I will never forget the day I got an email that said I was one of the five people who were shortlisted for this program. I honestly felt like I was one step away from packing to my first oversea trip at 27. However, the day I got the email with these words: “I’m happy to let you know that we chose you to participate in the Foreign Correspondents’ Program (FCP) in Finland”, I literally went on my knees, with tears already flowing so effortlessly down my cheeks.
I received the confirmation email during the hardest times of my life. I realised that the email served as an affirmation that every storm in life is followed by a great sunshine. Let me contextualise the storm and the sunshine I am referring to.
I was diagnosed of Post Traumatic Stress Disorder (PTSD). I spent two weeks in a psychiatric hospital, and I will be the first to confess what most people might find strange: it was the best time of my life, yet the most difficult. I really felt depressed when I walked in that space. The depression I was diagnosed with is the dark,ugly storm I am referring to. I thought 2018 was all about pain, confusion, heartache and headache.
But I was not accurate about my assumptions at all. Just as I was about to declare 2018 a year that didn’t love, a year that I thought was about teaching me the hardships and challenges of growing up, I was presented with an opportunity for a life time.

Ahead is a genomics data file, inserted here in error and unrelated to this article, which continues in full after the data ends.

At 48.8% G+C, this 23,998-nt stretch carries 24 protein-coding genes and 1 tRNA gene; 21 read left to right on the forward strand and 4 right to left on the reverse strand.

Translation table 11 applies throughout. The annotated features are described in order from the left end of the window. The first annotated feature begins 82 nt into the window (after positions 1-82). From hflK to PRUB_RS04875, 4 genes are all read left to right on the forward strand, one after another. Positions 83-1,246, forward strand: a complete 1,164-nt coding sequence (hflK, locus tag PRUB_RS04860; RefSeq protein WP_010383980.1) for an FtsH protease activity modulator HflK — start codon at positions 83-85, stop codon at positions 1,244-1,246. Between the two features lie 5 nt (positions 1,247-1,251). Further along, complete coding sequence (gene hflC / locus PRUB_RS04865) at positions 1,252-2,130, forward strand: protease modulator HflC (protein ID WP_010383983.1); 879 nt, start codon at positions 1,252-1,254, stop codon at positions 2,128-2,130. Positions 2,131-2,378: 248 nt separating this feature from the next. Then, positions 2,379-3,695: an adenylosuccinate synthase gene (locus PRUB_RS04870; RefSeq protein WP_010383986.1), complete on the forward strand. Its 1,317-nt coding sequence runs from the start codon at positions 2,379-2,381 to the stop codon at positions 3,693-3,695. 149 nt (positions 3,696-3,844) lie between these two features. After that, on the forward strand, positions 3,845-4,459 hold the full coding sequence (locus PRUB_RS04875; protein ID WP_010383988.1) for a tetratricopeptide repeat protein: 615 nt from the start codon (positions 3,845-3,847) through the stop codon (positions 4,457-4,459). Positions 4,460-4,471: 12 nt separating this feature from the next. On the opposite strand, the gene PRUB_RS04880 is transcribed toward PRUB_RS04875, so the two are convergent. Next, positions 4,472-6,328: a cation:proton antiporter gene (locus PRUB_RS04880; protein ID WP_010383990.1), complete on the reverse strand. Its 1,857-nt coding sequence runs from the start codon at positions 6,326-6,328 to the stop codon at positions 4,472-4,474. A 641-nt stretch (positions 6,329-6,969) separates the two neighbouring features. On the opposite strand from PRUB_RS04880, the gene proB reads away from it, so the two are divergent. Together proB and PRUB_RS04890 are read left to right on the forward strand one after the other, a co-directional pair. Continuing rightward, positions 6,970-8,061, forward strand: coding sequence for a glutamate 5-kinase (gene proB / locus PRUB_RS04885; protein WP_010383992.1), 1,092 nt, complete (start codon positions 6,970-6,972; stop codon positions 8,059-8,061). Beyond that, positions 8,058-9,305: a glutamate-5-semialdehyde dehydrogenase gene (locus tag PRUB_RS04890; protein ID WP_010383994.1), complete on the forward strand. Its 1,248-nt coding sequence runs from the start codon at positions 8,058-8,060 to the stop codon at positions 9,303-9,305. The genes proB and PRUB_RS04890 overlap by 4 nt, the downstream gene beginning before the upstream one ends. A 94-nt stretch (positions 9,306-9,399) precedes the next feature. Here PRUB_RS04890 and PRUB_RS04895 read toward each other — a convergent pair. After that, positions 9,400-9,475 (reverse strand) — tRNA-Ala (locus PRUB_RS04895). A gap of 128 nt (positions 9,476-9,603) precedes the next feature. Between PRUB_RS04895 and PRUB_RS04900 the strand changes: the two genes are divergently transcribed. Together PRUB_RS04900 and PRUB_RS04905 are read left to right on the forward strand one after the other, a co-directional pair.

My friend and brother, Siphumelele Zondi is green with envy. He never stops telling me how he wishes he could trade places with me, just so he can visit Finland again. He is a former awardee of the FCP.
My mother in particular was not surprised that I was awarded this opportunity. She said this to me, “You’ve always had the courage and willingness to push boundaries and try new things. I am happy for you my son”. I can attest to my mothers words, I have always been audacious.
I am curious about Finns’ obsession of caffeine. I am very interested in knowing how the country achieved a just society for men and women. It is such a big deal to know that Finland has one of the best education systems in the world. I have one hurdle though. My sister’s friend told her that Nokia is manufactured in Finland. Now I have to find money to buy her the most advanced Nokia I can find in Finland.
I would be lying if I say I won’t miss anyone in South Africa. I am going to miss my girlfriend, and I hope there is a lot to do in Finland to ensure that I don’t miss her too much. I’m over the moon. I cannot wait to speak, eat, live Finnish and most importantly, to learn, to absorb information and be a better communicator and social media user.